Alpha Mom Book Club: How to Talk So Kids Will Listen & Listen So Kids Will Talk
I have heard some people refer to the book How to Talk So Kids Will Listen & Listen So Kids Will Talk, as a classic in the parenting genre, and after reading it I wish I had read it sooner than 18 years into my parenting journey. It isn’t that there is anything that is necessarily new to me, that I haven’t already heard. But this book does a good job of laying out scenarios and responses that parents can use while dealing with their children.
“There is a wide gap between knowing something intellectually and applying it on the battlefield under fire.” (p.292)
I think this book does exactly that, it gives parents the tools to use on the battlefield.
Having said that, there is no magic formula for parenting kids (wouldn’t THAT be nice!), but I think that this book has helped me realize some areas where I can improve, especially when it comes to the way that I communicate with my children. I feel like this book gave me ideas to make things better. It is easy to get “stuck” in one way of doing something and not be able to see your way out of it, even when you know it isn’t the best way. How many of us have had the horrified realization of hearing our own parents’ voices coming out of our mouths?
Example: one of the things that makes me the most crazy is that my kids, who are teenagers and perfectly capable human beings, will make a mess in the kitchen and not clean it up. Just leave everything out, crumbs everywhere, dirty dishes in the sink, etc.
My ineffectual methods of dealing with it have been:
1) To play the martyr card, “Oh, I guess the slave will just clean up after you! What else does she have to do but cook, do laundry, and clean up after you?” Followed by angrily stomping around the kitchen cleaning up their messes.
2) To be a name caller, “How can you guys be so inconsiderate to make a mess and leave it? Have you all been struck blind? Are you all too lazy to clean up after yourselves?”
3) To ask too nicely, “Hey guys? Can you please do me a favor and clean up the kitchen?” This one usually gets the non-committal, “sure” as an answer and then nothing is done and I become enraged.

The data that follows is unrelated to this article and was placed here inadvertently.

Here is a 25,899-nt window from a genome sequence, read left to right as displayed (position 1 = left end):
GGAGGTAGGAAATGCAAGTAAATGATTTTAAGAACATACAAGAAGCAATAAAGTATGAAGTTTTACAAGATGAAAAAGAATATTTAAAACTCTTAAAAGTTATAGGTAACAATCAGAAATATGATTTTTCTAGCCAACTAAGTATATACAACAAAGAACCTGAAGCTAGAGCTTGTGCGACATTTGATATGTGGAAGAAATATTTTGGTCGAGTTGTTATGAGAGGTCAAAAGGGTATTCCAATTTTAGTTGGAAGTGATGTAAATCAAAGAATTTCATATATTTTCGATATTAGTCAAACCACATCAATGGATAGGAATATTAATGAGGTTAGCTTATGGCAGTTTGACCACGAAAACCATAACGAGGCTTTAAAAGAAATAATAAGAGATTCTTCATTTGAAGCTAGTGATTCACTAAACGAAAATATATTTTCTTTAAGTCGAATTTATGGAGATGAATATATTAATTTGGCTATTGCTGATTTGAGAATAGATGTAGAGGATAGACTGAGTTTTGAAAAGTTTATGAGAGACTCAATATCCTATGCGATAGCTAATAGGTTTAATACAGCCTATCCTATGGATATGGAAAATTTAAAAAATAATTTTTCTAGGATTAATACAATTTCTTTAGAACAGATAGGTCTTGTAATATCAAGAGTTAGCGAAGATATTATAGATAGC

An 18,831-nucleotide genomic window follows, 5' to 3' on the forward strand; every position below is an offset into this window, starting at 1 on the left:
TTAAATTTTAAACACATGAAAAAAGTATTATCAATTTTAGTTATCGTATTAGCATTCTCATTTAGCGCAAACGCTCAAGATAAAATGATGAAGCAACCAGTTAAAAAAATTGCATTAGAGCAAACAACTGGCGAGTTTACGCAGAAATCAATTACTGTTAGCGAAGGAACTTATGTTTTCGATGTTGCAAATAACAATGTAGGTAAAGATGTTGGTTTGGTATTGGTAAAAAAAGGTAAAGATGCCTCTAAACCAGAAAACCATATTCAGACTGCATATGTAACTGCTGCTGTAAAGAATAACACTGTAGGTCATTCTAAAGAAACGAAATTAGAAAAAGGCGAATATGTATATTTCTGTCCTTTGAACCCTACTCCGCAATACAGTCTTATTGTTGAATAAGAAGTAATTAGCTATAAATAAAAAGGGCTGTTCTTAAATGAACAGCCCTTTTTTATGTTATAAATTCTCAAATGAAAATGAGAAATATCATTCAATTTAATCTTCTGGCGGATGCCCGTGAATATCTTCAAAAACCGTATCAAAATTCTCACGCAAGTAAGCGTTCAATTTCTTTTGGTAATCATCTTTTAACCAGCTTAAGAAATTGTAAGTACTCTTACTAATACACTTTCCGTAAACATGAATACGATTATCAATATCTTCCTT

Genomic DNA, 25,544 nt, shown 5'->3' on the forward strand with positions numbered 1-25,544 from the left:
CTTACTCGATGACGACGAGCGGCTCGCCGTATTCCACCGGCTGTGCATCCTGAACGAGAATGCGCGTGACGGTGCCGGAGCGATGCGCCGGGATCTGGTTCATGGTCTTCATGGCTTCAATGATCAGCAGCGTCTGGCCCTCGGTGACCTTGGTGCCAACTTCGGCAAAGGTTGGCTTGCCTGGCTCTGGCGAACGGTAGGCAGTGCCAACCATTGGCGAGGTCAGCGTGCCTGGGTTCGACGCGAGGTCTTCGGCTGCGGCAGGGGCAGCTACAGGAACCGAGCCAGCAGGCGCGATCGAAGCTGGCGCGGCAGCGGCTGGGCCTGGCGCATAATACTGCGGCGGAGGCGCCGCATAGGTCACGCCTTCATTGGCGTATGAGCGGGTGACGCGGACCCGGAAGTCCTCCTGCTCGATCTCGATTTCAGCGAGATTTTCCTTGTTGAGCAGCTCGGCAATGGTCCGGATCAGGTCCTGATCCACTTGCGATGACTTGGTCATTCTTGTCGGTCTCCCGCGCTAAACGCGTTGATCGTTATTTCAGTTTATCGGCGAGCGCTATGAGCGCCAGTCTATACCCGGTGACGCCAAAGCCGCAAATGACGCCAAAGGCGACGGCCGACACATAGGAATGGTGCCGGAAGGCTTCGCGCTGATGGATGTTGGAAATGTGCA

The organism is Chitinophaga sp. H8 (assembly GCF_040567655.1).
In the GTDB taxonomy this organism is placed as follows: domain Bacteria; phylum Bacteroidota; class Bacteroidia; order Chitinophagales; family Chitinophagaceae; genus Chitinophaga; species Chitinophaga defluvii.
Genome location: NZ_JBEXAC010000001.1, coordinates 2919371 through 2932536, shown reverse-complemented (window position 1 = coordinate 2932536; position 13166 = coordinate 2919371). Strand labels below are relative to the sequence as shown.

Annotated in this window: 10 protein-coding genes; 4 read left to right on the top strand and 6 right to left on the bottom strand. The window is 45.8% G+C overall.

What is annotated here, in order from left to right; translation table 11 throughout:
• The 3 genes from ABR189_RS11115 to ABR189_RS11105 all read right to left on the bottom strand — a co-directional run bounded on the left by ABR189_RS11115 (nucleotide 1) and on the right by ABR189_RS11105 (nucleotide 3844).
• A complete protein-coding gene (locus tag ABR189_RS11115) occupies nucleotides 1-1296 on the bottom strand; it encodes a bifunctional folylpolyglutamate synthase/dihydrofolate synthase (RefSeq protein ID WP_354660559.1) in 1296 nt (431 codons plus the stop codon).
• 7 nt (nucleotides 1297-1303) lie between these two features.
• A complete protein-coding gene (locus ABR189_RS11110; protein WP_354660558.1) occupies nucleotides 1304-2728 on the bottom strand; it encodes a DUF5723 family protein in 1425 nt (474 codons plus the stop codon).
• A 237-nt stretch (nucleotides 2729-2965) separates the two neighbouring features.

4) Sarcasm, “I am confused as to why there is so much stuff left out all over the kitchen. Did it all walk out of the cabinets by itself?”
For the record, I do not recommend any of the above methods. They don’t work.
I am pretty good at the listening part. I do acknowledge my kids feelings and mirror back their emotions to them. So that was the good news.
The bad news? Good God in heaven I am an annoying nag. Who nags, yells, and wears the martyr banner wrapped around me like a comfortable scarf.
I decided after reading this book that the one area I wanted to begin changing was the nagging at the children to clean up after themselves. Mostly the kitchen, but also the shoes and socks that get left all over the house.
In Chapter 2 of the book, I read this passage, “Part of the problem lies in the conflict of needs. The adult need for some semblance of cleanliness, order, courtesy, and routine. The children couldn’t care less.” Yes, that summed my experience up exactly. A big part of me believes that children truly do NOT see the messes that they leave behind in their wake.
“We don’t need to stay calm. We can express ourselves with all the heat we’re feeling, as long as we remember to describe our own feelings and give information, instead of attacking our children.” I have been trying to remember this.